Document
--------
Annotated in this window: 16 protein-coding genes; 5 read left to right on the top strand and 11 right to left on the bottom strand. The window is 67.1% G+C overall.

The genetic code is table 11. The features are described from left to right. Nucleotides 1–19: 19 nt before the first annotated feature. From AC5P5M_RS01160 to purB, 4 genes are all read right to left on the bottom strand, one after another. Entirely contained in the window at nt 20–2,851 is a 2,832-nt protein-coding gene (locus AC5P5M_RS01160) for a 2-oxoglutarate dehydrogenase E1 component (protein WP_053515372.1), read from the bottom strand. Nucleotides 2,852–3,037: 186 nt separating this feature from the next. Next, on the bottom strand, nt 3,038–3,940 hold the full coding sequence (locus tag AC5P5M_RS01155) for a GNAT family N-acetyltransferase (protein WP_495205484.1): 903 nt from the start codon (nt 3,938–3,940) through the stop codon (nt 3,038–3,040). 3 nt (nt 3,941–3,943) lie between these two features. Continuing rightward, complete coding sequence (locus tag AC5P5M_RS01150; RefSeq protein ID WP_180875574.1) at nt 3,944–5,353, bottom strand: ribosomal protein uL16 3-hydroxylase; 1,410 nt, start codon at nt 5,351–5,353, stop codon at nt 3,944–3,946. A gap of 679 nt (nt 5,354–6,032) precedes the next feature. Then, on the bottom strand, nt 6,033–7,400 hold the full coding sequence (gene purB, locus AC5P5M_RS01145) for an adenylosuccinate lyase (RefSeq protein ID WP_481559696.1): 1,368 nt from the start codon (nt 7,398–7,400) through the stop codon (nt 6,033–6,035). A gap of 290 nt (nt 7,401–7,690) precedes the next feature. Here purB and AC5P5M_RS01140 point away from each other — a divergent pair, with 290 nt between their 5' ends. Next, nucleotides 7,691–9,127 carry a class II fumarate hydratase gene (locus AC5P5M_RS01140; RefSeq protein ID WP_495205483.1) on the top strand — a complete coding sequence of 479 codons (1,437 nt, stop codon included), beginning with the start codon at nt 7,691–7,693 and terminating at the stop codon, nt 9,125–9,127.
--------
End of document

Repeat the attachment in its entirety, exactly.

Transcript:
Annotated in this window: 16 protein-coding genes; 5 read left to right on the top strand and 11 right to left on the bottom strand. The window is 67.1% G+C overall.

The genetic code is table 11. The features are described from left to right. Nucleotides 1–19: 19 nt before the first annotated feature. From AC5P5M_RS01160 to purB, 4 genes are all read right to left on the bottom strand, one after another. Entirely contained in the window at nt 20–2,851 is a 2,832-nt protein-coding gene (locus AC5P5M_RS01160) for a 2-oxoglutarate dehydrogenase E1 component (protein WP_053515372.1), read from the bottom strand. Nucleotides 2,852–3,037: 186 nt separating this feature from the next. Next, on the bottom strand, nt 3,038–3,940 hold the full coding sequence (locus tag AC5P5M_RS01155) for a GNAT family N-acetyltransferase (protein WP_495205484.1): 903 nt from the start codon (nt 3,938–3,940) through the stop codon (nt 3,038–3,040). 3 nt (nt 3,941–3,943) lie between these two features. Continuing rightward, complete coding sequence (locus tag AC5P5M_RS01150; RefSeq protein ID WP_180875574.1) at nt 3,944–5,353, bottom strand: ribosomal protein uL16 3-hydroxylase; 1,410 nt, start codon at nt 5,351–5,353, stop codon at nt 3,944–3,946. A gap of 679 nt (nt 5,354–6,032) precedes the next feature. Then, on the bottom strand, nt 6,033–7,400 hold the full coding sequence (gene purB, locus AC5P5M_RS01145) for an adenylosuccinate lyase (RefSeq protein ID WP_481559696.1): 1,368 nt from the start codon (nt 7,398–7,400) through the stop codon (nt 6,033–6,035). A gap of 290 nt (nt 7,401–7,690) precedes the next feature. Here purB and AC5P5M_RS01140 point away from each other — a divergent pair, with 290 nt between their 5' ends. Next, nucleotides 7,691–9,127 carry a class II fumarate hydratase gene (locus AC5P5M_RS01140; RefSeq protein ID WP_495205483.1) on the top strand — a complete coding sequence of 479 codons (1,437 nt, stop codon included), beginning with the start codon at nt 7,691–7,693 and terminating at the stop codon, nt 9,125–9,127.